Topic: Moctobi

The Paskagula, Moctobi, and Chozetta Indians

Discover your family's story. Enter a grandparent's name to get started. Start Now The Paskagula (Pascagoula) and Moctobi tribes are mentioned by Iberville 1Margry, Pierre. Découvertes et établissements des Français dans l’ouest et dans le sud de l’Amérique septentrionale (1614-1754). Mémoires et documents originaux; D’Iberville (1699), vol. iv, 1880, p. 195. Recueillis et publiés par Pierre Margry. 6 vols. Paris, 1875-’86. in 1699 as living on Pascagoula river near the coast of Mississippi, associated with the Biloxi, each of the three tribes, although but few in numbers, having its own village. As the French settlement on Biloxi bay was made in that year, this date probably marks the beginning of their displacement and removal westward. We know nothing of their language, but from their intimate connection then and afterward with the Biloxi, it is very possible that they were cognate. The name of the Moctobi seems to have disappeared from the earth, as repeated personal inquiry among the Choctaw and Caddo has failed to elicit any knowledge of such a tribe. It is quite probable that the form given in Margry is a misprint or other corruption, as we find the misprint form, Pascoboula, in the same reference. The Paskagula are better remembered. The name is not their own, but was given to them by the Choctaw, and signifies “bread people,” from parka “bread” and okla “people.” It has been...

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Moctobi Tribe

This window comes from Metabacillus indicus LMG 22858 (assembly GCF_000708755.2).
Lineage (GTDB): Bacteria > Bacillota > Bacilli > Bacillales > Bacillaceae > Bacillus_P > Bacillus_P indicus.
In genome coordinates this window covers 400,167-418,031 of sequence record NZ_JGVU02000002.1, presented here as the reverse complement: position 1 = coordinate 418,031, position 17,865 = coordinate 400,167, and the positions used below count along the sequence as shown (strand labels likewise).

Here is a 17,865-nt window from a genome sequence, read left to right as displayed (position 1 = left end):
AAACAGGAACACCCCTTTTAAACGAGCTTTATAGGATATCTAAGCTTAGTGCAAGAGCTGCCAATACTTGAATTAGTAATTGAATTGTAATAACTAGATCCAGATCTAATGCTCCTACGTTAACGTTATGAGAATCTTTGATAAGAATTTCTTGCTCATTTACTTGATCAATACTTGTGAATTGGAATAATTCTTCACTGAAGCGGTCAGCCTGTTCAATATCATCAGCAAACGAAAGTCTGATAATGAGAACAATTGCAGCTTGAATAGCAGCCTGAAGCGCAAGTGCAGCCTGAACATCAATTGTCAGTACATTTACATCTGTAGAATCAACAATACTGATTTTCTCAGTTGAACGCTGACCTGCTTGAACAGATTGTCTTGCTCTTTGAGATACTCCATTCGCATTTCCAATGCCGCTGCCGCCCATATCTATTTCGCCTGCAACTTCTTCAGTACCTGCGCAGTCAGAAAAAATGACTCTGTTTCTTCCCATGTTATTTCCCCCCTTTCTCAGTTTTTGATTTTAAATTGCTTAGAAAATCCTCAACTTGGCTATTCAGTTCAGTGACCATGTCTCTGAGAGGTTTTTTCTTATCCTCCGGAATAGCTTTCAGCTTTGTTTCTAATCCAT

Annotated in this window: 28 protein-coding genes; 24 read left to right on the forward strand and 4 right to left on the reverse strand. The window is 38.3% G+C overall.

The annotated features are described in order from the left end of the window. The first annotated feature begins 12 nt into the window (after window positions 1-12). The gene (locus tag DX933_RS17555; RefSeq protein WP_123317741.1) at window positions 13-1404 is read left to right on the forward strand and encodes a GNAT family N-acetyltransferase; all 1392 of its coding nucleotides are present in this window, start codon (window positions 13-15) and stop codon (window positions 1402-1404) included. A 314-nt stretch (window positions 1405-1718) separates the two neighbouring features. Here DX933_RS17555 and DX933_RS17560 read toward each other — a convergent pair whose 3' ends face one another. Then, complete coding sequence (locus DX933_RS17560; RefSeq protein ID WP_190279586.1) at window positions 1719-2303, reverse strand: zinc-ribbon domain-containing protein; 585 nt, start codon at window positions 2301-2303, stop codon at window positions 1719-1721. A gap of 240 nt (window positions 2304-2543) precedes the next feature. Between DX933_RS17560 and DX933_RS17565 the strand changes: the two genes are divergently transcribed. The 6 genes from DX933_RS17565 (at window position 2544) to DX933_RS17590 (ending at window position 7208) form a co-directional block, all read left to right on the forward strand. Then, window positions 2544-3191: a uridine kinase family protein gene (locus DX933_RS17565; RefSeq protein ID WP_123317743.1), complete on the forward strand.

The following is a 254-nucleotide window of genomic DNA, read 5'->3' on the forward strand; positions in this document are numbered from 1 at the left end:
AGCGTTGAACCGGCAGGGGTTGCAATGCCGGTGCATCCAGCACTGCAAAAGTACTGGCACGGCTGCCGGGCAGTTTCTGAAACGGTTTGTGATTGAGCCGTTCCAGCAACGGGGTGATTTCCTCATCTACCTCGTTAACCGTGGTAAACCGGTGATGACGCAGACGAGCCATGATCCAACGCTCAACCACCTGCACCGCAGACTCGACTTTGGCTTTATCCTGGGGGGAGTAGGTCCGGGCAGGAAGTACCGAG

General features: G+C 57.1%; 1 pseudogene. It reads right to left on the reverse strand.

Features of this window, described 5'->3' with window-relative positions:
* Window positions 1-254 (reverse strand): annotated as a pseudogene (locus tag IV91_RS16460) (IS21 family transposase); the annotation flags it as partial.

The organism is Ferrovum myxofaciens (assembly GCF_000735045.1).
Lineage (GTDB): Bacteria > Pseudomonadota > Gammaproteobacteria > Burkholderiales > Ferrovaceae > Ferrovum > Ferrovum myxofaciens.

Discover your family's story. Enter a grandparent's name to get started. Start Now Moctobi Indians. A small tribe formerly residing in south Mississippi. They are mentioned by Iberville, in 1699, as living at that time on Pascagoula river, near the Gulf coast, associated with the Biloxi and Paskagula, each tribe having its own village 1Margry, Déc., iv, 195, 1880 . Sauvole, who was at Fort Biloxi in 1699-1700, speaks of the “villages of the Pascoboulas, Biloxi, and Moctobi, which together contain not more than 20 cabins.” Nothing is known respecting their language, nor has anything more been ascertained in regard to their history, but front their intimate relations with the Biloxi it is probable they belonged to the same (Siouan) linguistic stock. The name Moctobi appears to have disappeared from Indian memory and tradition, as repeated inquiry among the Choctaw and Caddo has tailed to elicit any knowledge of such a tribe. What seems to be a justifiable supposition, in the absence of further knowledge, is that the three or four small bands where the remnants of a larger tribe or of tribes which, while making their way south ward, and been reduced by war, pestilence, or other calamity, and had been compelled to consolidate and take refuge under the Choctaw. For Further Study The following articles and manuscripts will shed additional light on the Moctobi as both an ethnological...

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